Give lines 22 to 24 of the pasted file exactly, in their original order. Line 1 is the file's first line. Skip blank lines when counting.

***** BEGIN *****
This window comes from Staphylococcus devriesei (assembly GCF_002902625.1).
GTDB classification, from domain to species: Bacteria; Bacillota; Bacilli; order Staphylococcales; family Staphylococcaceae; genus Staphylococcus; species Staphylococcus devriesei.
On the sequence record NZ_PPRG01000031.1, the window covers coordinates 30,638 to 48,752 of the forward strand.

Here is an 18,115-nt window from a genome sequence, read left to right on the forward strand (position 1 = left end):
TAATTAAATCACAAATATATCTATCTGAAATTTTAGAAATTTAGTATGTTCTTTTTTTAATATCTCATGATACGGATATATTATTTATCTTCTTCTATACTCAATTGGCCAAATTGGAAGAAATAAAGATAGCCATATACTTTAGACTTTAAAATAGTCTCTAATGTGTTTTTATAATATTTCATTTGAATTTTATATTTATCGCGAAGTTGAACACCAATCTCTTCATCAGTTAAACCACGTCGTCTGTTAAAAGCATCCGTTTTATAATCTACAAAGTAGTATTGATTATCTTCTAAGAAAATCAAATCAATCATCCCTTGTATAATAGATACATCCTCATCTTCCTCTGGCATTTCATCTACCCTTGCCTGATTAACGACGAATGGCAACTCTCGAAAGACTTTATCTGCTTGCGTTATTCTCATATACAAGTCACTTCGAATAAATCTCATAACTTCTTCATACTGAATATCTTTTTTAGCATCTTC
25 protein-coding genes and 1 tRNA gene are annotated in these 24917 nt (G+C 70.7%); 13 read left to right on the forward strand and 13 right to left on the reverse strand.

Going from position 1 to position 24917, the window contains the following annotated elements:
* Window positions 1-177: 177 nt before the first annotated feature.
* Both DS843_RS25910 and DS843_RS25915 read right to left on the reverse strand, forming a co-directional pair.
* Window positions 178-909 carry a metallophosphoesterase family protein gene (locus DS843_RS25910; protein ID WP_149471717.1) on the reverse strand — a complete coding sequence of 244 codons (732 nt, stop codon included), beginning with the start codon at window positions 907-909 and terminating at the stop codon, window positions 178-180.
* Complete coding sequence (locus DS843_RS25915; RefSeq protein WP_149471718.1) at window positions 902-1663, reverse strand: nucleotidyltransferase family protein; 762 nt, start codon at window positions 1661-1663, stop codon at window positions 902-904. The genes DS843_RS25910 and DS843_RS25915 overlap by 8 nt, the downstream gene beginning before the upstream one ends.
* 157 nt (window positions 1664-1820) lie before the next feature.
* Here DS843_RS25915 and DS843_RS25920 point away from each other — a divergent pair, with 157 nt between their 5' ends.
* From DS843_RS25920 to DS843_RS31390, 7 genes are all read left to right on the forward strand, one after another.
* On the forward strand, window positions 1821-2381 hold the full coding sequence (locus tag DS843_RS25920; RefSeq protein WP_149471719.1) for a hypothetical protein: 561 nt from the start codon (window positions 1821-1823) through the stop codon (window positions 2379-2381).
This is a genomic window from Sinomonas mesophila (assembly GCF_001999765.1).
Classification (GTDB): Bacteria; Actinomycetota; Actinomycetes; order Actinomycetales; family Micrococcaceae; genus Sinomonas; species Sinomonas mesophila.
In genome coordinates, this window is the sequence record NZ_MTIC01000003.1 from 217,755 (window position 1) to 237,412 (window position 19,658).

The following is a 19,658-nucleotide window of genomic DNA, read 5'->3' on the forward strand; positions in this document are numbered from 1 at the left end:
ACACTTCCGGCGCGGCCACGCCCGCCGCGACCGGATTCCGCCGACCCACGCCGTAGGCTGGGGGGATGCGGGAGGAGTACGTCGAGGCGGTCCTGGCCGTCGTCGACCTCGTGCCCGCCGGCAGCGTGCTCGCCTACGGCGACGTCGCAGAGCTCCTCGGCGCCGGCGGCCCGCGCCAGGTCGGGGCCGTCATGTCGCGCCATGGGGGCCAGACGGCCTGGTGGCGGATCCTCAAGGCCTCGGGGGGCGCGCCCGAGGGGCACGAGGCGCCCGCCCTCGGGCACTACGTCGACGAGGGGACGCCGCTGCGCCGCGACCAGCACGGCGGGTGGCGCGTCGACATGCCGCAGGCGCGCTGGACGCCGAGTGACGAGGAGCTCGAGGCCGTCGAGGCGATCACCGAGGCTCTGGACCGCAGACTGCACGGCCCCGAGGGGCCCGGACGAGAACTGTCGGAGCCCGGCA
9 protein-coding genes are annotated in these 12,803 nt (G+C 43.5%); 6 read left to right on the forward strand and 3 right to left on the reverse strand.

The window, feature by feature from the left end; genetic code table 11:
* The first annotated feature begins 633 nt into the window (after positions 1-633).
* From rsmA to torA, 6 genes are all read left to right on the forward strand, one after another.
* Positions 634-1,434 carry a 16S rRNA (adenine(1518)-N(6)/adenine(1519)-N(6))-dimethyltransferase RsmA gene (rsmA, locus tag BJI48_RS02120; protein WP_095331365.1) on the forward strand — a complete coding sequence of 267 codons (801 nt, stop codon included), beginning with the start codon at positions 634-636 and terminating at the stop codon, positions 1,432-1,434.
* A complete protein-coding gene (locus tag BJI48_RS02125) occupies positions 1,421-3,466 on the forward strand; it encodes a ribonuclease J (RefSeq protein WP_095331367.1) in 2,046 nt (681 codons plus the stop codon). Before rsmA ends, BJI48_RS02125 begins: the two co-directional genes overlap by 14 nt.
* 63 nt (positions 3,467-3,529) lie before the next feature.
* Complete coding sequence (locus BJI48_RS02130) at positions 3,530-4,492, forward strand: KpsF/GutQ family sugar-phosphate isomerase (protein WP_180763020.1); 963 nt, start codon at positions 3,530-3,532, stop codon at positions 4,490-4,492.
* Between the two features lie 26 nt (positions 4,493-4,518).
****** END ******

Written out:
The window, feature by feature from the left end; genetic code table 11:
* The first annotated feature begins 633 nt into the window (after positions 1-633).
* From rsmA to torA, 6 genes are all read left to right on the forward strand, one after another.